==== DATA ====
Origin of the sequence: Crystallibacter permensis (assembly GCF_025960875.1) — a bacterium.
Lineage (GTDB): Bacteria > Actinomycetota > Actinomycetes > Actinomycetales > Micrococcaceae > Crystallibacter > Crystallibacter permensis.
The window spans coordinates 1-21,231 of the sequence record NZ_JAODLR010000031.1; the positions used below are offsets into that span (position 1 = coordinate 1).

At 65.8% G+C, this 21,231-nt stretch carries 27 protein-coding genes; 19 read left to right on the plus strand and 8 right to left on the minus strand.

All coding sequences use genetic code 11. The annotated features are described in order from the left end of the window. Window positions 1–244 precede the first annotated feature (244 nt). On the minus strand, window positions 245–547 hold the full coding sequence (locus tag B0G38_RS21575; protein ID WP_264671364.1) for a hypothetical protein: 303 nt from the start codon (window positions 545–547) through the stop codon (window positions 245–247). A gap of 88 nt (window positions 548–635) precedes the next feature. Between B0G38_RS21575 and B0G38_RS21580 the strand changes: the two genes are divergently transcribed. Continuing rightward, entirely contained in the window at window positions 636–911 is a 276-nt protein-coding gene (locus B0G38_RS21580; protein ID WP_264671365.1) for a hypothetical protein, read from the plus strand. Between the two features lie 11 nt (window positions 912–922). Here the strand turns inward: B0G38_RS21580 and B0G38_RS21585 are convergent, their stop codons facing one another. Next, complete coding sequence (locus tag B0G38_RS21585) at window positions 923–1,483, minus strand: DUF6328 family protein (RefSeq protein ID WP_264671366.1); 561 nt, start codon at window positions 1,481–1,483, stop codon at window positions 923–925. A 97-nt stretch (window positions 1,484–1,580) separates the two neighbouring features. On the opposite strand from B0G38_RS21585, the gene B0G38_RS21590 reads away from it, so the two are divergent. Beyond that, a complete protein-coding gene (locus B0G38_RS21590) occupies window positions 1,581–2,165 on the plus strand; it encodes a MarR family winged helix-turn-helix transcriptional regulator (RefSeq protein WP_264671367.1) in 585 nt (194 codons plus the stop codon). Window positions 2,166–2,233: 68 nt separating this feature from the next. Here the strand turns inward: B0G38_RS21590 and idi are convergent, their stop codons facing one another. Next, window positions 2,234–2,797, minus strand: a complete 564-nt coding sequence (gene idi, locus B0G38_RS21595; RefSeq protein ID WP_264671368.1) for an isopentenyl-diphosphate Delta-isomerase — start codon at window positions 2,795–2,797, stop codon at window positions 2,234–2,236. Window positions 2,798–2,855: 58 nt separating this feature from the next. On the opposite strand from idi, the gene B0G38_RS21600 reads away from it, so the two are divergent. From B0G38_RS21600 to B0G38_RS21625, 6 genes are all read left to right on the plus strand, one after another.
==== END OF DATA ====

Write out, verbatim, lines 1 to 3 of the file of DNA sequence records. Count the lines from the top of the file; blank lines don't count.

Origin of the sequence: Crystallibacter permensis (assembly GCF_025960875.1) — a bacterium.
Lineage (GTDB): Bacteria > Actinomycetota > Actinomycetes > Actinomycetales > Micrococcaceae > Crystallibacter > Crystallibacter permensis.
The window spans coordinates 1-21,231 of the sequence record NZ_JAODLR010000031.1; the positions used below are offsets into that span (position 1 = coordinate 1).